The chief value in studying conscience is that it helps a person develop within himself a genuine sense of what is just and right. We cannot discern unerringly whether another person has a true conscience any more than we can judge his predominant love. Certainly local and national governments cannot always permit individuals to follow their own conscience without restraints. If this were done even greater violence and chaos would mar the orderly course of society. Men who feel they must act in accordance with an inner dictate, even though contrary to the law of the land, must be willing to suffer the penalties of such action.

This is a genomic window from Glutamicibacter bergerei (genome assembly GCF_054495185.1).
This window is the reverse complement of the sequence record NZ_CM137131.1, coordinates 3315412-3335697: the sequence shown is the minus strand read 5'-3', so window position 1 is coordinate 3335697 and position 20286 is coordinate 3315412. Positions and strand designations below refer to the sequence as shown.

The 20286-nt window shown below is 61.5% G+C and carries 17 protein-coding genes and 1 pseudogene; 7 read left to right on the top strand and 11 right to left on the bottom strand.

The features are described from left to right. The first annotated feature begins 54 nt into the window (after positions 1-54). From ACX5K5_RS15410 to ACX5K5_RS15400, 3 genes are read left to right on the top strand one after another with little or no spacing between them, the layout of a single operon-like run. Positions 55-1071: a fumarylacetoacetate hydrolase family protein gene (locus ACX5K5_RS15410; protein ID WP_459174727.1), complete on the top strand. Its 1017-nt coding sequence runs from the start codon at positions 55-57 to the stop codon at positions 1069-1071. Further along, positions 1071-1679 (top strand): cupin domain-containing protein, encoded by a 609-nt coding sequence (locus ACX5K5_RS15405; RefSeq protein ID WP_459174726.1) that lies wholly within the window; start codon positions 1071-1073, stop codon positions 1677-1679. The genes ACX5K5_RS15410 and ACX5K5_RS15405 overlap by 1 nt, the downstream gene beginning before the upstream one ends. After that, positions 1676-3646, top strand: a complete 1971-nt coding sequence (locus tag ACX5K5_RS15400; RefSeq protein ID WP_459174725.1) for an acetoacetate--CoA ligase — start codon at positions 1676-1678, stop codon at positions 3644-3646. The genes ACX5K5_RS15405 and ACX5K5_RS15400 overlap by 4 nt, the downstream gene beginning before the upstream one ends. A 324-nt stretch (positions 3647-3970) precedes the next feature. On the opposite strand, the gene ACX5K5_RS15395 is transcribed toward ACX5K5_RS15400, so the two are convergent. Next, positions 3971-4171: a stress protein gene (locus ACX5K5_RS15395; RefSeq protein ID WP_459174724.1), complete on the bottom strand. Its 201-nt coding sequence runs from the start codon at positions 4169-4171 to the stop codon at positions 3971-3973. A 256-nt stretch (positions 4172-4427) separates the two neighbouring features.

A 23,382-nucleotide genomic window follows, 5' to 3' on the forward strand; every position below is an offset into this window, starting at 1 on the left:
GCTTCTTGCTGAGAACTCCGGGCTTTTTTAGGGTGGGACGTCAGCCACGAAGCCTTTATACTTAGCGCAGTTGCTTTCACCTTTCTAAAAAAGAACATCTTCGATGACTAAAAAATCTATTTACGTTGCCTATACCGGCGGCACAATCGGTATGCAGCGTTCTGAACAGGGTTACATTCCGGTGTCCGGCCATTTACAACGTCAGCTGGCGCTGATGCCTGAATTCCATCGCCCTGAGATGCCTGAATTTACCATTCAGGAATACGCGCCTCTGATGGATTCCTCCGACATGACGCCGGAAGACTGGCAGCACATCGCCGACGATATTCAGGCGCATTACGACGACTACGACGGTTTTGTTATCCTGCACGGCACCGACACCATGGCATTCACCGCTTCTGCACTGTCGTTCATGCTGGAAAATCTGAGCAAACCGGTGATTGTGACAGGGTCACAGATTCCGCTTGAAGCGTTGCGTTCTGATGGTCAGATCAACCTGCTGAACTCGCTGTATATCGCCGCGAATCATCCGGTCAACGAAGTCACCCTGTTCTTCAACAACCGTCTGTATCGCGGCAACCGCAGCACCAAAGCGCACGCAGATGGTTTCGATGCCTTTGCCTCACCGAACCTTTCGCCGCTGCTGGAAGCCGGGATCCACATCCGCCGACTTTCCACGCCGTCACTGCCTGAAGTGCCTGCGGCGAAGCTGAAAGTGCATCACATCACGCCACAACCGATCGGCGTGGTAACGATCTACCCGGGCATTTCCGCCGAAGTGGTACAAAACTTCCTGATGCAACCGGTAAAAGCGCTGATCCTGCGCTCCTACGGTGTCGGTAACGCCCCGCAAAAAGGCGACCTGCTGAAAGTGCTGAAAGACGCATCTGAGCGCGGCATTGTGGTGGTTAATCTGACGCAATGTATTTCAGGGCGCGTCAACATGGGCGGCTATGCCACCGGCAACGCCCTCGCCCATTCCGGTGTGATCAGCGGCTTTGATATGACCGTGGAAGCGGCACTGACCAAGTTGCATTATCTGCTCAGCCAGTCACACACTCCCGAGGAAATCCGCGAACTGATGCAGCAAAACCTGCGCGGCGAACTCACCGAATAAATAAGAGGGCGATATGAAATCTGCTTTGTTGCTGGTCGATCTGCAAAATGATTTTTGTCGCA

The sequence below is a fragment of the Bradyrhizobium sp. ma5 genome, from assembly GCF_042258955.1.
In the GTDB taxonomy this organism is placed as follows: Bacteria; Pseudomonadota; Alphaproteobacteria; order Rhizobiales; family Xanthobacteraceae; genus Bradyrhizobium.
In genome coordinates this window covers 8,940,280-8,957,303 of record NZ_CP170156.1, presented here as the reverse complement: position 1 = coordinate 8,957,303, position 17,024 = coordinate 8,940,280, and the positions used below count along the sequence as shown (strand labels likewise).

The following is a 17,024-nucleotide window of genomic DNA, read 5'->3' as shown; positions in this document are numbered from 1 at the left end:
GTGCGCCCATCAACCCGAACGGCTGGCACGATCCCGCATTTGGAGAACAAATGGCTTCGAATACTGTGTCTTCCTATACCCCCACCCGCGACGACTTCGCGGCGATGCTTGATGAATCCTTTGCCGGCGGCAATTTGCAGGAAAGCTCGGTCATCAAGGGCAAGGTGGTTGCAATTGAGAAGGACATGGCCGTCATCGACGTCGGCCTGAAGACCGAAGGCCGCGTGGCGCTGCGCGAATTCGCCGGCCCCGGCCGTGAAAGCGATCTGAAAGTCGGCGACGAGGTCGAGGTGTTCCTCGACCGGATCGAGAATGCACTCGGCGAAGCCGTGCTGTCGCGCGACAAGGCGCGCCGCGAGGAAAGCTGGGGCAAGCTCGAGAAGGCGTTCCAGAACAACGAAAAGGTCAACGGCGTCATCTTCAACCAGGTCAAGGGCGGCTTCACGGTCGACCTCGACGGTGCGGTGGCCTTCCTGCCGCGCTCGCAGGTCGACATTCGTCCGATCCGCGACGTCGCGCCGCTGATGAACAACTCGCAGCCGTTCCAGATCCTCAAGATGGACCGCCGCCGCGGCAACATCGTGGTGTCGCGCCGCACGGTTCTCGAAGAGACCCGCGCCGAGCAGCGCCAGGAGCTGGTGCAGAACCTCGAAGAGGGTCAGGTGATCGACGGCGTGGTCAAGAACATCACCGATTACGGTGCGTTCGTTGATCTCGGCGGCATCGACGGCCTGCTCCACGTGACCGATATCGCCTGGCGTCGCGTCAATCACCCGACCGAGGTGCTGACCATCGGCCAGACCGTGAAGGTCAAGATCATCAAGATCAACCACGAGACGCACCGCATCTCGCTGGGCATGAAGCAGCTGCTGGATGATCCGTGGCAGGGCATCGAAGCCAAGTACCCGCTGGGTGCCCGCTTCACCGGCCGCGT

But what we as individuals can learn about conscience is that first of all it is personal; we need to be primarily concerned with the clearness and quality of our own inner voice. We need to be certain that the monitor that oversees our courses of action is reliable and sound. One should avoid the conscience of the scribes and Pharisees of old. When the Lord healed on the Sabbath, permitted his disciples to pluck grain to satisfy their hunger, and associated with publicans and sinners, they expressed strong disapproval. Strict obedience to the letter of the Law set down by Moses was the basis of their conscience. Thus their inner voice permitted them to condemn the Lord, even to the point of crucifying him. The rigidity and aloofness that oftentimes mark a self-righteous attitude towards the behavior of others could be symptomatic of a Pharisaic conscience.